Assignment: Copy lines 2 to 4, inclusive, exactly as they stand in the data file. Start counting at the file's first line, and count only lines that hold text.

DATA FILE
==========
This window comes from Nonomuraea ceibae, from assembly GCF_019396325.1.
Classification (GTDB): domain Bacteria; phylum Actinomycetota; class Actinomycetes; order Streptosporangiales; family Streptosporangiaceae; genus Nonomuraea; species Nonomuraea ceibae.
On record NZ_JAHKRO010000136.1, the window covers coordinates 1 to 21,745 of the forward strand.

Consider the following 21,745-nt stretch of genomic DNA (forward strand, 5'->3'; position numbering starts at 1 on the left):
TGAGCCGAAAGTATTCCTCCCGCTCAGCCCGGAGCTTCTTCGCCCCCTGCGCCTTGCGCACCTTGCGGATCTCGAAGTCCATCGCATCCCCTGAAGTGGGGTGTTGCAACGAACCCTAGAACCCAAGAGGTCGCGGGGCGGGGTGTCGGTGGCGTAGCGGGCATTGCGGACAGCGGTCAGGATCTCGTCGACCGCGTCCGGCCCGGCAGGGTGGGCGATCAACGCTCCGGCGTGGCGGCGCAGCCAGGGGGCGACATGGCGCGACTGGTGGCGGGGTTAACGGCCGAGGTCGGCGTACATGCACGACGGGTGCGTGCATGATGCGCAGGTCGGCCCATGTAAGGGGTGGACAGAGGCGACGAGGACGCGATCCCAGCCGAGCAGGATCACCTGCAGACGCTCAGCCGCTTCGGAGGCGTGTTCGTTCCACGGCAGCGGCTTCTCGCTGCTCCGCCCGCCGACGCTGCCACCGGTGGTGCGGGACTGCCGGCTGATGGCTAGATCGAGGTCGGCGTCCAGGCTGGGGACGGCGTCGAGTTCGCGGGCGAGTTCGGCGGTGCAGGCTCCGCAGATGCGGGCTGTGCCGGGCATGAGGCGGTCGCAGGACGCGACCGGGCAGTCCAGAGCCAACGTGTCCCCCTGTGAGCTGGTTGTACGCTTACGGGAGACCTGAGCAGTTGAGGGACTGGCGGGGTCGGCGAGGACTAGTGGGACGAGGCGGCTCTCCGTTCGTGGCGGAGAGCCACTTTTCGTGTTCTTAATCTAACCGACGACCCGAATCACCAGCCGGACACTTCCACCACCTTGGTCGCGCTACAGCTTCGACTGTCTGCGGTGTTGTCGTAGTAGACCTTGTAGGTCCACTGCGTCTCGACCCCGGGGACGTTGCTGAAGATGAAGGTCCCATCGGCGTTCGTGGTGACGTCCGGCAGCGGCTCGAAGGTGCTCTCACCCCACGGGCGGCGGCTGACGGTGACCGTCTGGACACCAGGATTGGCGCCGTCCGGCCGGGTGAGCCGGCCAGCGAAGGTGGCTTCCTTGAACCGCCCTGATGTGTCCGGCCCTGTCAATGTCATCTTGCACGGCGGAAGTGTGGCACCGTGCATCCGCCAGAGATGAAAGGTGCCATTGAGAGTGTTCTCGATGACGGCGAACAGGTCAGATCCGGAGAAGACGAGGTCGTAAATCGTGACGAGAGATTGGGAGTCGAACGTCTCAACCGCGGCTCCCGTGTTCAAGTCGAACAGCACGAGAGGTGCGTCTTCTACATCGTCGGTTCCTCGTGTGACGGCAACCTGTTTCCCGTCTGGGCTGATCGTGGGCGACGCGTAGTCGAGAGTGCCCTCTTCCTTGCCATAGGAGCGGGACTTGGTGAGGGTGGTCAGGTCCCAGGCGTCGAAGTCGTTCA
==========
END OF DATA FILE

Classification (GTDB): domain Bacteria; phylum Actinomycetota; class Actinomycetes; order Streptosporangiales; family Streptosporangiaceae; genus Nonomuraea; species Nonomuraea ceibae.
On record NZ_JAHKRO010000136.1, the window covers coordinates 1 to 21,745 of the forward strand.

Consider the following 21,745-nt stretch of genomic DNA (forward strand, 5'->3'; position numbering starts at 1 on the left):